Thousands of supporters and opponents of Venezuela’s socialist government have taken to the streets this past week. Initiated by student groups, the protestors are voicing their grievances against soaring crime rates, high inflation, a shortage of basic goods, and a lack of political and economic freedom.
So far, three people have been killed and hundreds have been arrested and tortured. Some even disappeared thanks to government security forces. Videos, pictures, and eyewitness testimony blame the governing regime for the deaths of two of the victims. Armed with automatic weapons, tear gas, grenades and even tanks, the military and police are using all means to silence the democratic opposition.
Much like the Arab Spring, demonstrators have taken to social media—mainly Twitter—to relay information to the international community.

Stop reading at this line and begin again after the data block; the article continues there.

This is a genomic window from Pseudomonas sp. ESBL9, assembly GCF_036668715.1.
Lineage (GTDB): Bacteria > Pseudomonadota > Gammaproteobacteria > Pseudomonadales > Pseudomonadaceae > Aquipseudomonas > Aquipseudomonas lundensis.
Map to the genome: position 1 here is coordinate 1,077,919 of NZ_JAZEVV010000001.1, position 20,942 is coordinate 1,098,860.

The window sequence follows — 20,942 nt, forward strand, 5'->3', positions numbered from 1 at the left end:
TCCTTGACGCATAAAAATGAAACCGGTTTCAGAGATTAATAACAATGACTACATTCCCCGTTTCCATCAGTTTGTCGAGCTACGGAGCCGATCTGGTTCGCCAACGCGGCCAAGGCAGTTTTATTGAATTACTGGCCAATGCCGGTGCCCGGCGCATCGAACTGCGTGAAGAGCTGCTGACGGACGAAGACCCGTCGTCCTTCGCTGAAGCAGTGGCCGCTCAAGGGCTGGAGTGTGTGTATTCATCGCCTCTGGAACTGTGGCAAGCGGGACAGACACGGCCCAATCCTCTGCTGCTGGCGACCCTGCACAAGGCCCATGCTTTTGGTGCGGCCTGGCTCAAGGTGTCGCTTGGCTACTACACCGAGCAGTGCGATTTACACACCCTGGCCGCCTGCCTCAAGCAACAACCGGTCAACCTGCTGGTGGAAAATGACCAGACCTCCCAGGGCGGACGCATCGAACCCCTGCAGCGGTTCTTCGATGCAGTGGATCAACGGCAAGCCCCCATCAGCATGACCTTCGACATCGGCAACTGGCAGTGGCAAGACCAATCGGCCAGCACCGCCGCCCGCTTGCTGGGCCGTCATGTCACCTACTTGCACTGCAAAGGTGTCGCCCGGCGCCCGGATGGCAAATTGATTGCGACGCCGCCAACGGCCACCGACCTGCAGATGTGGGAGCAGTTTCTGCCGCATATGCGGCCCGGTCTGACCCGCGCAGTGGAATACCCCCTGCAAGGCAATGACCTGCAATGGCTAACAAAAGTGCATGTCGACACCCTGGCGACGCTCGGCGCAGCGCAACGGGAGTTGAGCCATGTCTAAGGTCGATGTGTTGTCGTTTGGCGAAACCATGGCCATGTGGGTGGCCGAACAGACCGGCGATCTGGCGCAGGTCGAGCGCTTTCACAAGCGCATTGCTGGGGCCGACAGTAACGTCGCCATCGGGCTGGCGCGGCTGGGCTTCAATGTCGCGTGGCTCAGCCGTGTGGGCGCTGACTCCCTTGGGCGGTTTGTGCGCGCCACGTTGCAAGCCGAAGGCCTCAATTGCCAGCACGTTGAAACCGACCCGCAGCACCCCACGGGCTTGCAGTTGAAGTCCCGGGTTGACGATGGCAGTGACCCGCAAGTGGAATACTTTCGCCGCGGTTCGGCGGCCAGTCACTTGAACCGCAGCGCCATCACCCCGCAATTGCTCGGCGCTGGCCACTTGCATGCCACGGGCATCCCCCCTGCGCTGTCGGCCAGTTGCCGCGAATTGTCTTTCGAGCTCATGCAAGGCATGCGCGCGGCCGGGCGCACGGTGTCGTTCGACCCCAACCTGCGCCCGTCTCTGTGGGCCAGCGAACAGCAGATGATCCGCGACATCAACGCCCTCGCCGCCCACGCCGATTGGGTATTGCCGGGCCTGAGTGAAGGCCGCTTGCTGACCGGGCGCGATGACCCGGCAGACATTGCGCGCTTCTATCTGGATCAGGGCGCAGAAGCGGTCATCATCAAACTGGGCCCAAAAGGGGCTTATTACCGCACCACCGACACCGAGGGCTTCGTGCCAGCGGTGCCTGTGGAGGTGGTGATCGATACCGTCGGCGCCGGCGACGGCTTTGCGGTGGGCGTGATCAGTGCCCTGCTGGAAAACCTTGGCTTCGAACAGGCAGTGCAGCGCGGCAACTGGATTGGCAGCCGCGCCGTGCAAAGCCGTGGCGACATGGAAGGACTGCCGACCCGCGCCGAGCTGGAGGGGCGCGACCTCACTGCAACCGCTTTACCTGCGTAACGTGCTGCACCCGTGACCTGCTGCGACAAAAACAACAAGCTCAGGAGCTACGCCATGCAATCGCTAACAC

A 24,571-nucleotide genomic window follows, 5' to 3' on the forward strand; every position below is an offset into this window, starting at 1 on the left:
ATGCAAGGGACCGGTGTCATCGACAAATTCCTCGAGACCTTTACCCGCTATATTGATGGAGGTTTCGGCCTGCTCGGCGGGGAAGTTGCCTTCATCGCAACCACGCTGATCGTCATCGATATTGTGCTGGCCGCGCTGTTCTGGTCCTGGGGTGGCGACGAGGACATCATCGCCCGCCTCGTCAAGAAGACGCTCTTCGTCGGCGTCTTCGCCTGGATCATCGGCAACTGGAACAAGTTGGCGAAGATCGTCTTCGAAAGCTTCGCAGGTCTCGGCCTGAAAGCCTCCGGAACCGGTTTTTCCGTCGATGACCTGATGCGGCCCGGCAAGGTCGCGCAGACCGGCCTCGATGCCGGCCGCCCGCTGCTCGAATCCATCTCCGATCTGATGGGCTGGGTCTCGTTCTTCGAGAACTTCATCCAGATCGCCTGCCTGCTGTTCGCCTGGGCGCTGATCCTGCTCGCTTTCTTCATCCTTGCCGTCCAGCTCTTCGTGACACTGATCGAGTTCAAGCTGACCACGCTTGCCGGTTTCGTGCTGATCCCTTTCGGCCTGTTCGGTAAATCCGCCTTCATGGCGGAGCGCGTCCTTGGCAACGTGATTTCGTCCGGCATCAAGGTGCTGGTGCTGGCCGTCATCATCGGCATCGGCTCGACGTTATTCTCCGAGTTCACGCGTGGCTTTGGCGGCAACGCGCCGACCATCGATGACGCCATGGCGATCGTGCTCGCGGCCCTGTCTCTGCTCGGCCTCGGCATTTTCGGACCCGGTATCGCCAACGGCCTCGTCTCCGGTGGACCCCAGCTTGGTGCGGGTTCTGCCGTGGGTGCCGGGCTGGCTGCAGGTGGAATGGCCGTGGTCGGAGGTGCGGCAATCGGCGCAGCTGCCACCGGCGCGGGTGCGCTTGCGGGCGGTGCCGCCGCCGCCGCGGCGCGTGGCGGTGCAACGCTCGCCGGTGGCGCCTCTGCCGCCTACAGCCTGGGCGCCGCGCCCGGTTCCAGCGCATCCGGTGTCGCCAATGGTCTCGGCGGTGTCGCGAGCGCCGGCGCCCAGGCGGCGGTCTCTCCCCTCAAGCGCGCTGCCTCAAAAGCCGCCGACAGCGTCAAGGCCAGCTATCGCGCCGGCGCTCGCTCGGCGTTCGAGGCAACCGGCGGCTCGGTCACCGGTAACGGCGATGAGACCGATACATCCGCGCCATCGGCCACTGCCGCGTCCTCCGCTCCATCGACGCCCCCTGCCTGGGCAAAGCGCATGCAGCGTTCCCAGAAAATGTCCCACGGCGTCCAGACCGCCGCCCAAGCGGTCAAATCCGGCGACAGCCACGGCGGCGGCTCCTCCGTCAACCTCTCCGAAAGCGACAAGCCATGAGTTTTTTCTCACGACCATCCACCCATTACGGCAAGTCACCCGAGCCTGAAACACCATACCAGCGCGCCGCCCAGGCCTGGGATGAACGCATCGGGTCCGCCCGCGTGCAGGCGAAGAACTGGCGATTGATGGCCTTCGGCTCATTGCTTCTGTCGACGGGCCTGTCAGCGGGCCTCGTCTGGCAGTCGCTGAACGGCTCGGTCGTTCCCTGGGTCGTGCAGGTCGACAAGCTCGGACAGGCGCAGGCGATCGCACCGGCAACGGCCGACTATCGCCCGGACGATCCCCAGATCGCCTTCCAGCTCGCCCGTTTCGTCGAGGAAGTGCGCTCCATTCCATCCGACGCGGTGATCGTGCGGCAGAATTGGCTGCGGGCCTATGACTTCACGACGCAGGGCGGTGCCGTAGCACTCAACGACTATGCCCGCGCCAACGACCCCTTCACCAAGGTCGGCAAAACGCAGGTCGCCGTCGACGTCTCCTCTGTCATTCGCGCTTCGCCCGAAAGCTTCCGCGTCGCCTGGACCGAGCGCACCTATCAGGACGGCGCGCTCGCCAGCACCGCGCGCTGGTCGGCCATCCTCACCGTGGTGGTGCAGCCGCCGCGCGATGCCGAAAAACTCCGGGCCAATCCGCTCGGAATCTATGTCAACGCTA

Yet a few days into the demonstrations, the Venezuelan government shut down Twitter and one of the last private cable broadcasters, Colombia’s NTN24. The government has even called for the arrest of leading opposition figurehead Leopoldo Lopez.
At the helm of this sinking ship is Venezuela’s leader, Nicolas Maduro. The former union leader and bus driver-turned-ordained president, he was handpicked by his successor Hugo Chavez. Much like his predecessor, Maduro has been quick to blame the demonstrations on “facists,” Colombia’s former president Alvaro Uribe, and even the United States.
It was only three months ago that Secretary Kerry gave a speech at the OAS and declared that the situation in Venezuela was nothing more than a weakening of democratic institutions. Not really sure what definition of democracy the Obama Administration is working off of, but when a government slaughters protestors, represses political dissidence, and gives bad actors like Hezbollah safe haven, they are not worthy of such a title.
It’s time the Obama Administration woke up and recognized the looming threat in its own hemisphere. Not only are the regimes governing the socialist ALBA bloc of Venezuela, Cuba, Ecuador, Bolivia, and Nicaragua hostile to their own people, but they are a danger to the United States.
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